u If you will excuse me, mademoiselle, I will
go down alone. I think I should prefer to meet
Grace without witnesses in the first interview."

" Trh volontiers. Elle est parente, et c'est
bien naturel"

Eve, on this expressed approbation, met her



6 EVE EFFINGHAM.

maid at the door, as she came to announce
that Mademoiselle de Courtlandt was in the
library, and descended slowly to receive her.
The library was lighted from above by means
of a small dome, and Grace had unconsciously
placed herself in the very position that a
painter would have chosen had she been about
to sit for her portrait. A strong, full, rich
light fell obliquely on her as Eve entered, dis
playing her fine person and beautiful features
to the very best advantage ; and they were
features and a person that are not seen every
day, even in a country where female beauty
is so common. She was in a carriage dress,
and her toilette was rather more elaborate than
Eve had been accustomed to see at that hour ;
but still Eve thought she had seldom beheld
a more lovely young creature. Some such
idea, also, passed through the mind of
Grace herself; who, though struck, with a
woman's readiness in such matters, by the
severe simplicity of Eve's attire, as well as by
its entire elegance, was more struck with the
charms of her countenance and figure. There



EVE EFFINGHAM. 7

was, in truth, a strong resemblance between
them, though each was distinguished by an
expression suited to her character, and to the
habits of her mind.

" Miss Effingham !" said Grace, advancing
a step to meet the lady who entered, while hei
voice was scarcely audible, and her limbs
trembled.

" Miss Van Courtlandt !" said Eve in the
same low smothered tone.

This formality caused a chill in both, and
each unconsciously stopped and curtsied. Eve
had been so much impressed with the coldness
of the American manner in the week she had
been at home, and Grace was so sensitive on
the subject of the opinion of one who had seen
so much of Europe, that there was great dan
ger, at that critical moment, that the meeting
would terminate unpropitiously.

Thus far, however, all had been rigidly
decorous, though the strong feelings that were
glowing in the bosoms of both had been so
completely suppressed. But the smile, cold
and embarrassed as it was, that each gave as



8 EVE EFFINGHAM.

she curtsied, had the sweet character of her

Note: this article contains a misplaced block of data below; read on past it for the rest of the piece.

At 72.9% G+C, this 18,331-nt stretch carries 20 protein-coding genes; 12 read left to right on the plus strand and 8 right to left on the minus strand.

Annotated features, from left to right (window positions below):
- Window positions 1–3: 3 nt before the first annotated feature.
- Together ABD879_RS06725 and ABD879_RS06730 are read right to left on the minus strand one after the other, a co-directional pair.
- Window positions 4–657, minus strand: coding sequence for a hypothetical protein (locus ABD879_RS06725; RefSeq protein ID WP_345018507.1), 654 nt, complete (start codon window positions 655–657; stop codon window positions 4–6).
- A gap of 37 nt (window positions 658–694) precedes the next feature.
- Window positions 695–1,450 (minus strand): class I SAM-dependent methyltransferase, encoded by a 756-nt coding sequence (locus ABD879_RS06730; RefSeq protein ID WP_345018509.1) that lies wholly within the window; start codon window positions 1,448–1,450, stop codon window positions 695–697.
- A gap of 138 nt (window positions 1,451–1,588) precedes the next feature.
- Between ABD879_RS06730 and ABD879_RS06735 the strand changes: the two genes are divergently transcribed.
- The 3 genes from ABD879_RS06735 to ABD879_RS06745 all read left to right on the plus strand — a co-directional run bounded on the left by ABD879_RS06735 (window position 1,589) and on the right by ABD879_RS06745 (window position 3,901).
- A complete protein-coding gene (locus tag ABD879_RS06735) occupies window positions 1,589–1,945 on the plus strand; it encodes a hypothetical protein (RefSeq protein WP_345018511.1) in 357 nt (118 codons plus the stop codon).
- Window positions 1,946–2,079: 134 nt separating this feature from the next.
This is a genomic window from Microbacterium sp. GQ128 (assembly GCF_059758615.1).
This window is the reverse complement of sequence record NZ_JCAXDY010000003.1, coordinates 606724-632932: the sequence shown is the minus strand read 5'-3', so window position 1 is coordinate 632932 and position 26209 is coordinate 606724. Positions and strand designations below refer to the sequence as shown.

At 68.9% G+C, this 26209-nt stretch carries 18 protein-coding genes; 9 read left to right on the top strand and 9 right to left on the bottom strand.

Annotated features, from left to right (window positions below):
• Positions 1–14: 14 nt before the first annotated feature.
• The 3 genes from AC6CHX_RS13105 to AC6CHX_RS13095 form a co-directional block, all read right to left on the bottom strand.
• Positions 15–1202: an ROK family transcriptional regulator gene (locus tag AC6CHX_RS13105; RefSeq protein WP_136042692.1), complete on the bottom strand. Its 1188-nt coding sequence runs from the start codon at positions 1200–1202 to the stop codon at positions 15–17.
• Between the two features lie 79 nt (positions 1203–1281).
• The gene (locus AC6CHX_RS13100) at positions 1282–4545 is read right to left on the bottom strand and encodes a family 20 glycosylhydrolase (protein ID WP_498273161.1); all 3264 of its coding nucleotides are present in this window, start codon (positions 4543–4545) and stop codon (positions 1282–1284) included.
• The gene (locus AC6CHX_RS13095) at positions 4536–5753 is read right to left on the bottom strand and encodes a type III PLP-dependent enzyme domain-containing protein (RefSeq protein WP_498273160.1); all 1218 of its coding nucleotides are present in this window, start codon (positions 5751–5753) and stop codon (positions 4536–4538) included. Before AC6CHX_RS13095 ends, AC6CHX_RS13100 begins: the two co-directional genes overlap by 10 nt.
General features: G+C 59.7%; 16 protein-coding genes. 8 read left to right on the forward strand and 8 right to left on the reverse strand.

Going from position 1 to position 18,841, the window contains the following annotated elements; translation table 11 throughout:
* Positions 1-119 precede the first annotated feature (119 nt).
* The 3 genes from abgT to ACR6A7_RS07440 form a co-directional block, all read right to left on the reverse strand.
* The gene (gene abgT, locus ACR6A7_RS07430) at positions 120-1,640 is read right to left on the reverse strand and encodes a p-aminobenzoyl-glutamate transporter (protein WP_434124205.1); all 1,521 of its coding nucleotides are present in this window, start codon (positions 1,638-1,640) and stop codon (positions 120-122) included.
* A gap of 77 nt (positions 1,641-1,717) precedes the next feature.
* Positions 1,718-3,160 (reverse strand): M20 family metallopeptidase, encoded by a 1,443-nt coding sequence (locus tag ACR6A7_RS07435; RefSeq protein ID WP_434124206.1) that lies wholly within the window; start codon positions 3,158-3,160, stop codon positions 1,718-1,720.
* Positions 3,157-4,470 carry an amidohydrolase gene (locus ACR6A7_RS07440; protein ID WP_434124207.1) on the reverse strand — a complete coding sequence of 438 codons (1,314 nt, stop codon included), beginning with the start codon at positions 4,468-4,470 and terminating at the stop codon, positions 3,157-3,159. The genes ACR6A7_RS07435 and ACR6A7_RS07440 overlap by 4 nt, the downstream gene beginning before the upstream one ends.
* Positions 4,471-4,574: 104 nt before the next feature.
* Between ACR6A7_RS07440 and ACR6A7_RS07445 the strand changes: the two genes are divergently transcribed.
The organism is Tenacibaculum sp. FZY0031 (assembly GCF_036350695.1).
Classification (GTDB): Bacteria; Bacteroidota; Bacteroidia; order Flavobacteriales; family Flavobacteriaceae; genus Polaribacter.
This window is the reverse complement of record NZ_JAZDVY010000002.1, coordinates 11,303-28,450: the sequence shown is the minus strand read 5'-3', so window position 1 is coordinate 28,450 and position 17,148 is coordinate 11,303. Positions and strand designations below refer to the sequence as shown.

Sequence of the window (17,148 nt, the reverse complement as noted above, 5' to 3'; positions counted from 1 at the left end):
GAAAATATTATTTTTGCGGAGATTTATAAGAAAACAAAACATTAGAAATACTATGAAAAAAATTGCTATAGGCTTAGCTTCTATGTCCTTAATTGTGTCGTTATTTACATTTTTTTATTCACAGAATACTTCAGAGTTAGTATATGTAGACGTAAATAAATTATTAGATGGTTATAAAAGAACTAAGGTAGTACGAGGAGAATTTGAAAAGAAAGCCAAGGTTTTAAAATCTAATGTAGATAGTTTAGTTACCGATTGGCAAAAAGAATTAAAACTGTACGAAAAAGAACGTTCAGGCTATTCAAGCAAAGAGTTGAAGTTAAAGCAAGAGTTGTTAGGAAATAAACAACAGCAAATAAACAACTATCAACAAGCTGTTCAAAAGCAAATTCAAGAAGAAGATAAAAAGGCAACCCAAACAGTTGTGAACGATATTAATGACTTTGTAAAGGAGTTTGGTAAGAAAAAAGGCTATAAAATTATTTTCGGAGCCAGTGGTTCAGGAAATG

childhood in it, and recalled to both the girlish
and affectionate intercourse of their younger
days.

" Grace !" said Eve, eagerly advancing a
step or two impetuously, and blushing like
the dawn.

" Eve !"

Each opened her arms, and in a moment
they were locked in a long and fervent em
brace. This was the revival of their former
intimacy ; and before night Grace was domes
ticated in her uncle's house. It is true that
Miss Effingham perceived certain peculiarities
about Miss Van Courtlandt that she would
rather had been absent ; and Miss Van Court
landt would have felt more at her ease, had
Miss Effingham had a little less reserve of
manner on certain subjects that the latter had
been taught to think interdicted.

Notwithstanding these slight separating
shades in character, however, their mutual af
fection was warm and sincere ; and if Eve, ac
cording to Grace's notions, was a little stately



EVE EFFINGHAM. 9

and formal, she was polished and courteous ;
and if Grace, according to Eve's notions, was
a little too easy and unreserved, she was femi
nine and delicate.

We pass over the three or four days that
succeeded, during which Eve had begun to
understand her new position, and we will
come at once to a conversation between the
cousins, that will serve to let the reader more
intimately into the opinions, habits, and feel
ings of both, as well as to open the real sub
ject of our narrative. This conversation took
place in that very library which had witness-
. ed their first interview, soon after breakfast,
and while the young ladies were still alone.

" I suppose, Eve, you will have to visit the
Greens. They are Hajjis, and were much in
society last winter/ 1

" Hajjis ! You surely do not mean, Grace,
that they have been to Mecca ?"

" Not at all : only to Paris, my dear. That
makes a Hajji in New York."

" And does it entitle the pilgrim to wear
the green turban ?" asked Eve, laughing.



10 EVE EFFINGHAM.

" To wear anything, Miss Effingham ;
green, blue, or yellow, and to cause it to pass
for elegance. 1 '

" And which happens to be the favourite
colour with the family you have mentioned ?"

" It ought to be the first, in compliment to
the name ; but, if truth must be said, I think
they betray an affection for all, with not a
few of the half tints in addition."

" I am afraid they are too prononcees for us
by this description. I am no great admirer,
Grace, of walking rainbows."

" Too Green you would have said, had you
dared ; but you are a Hajji too, and even the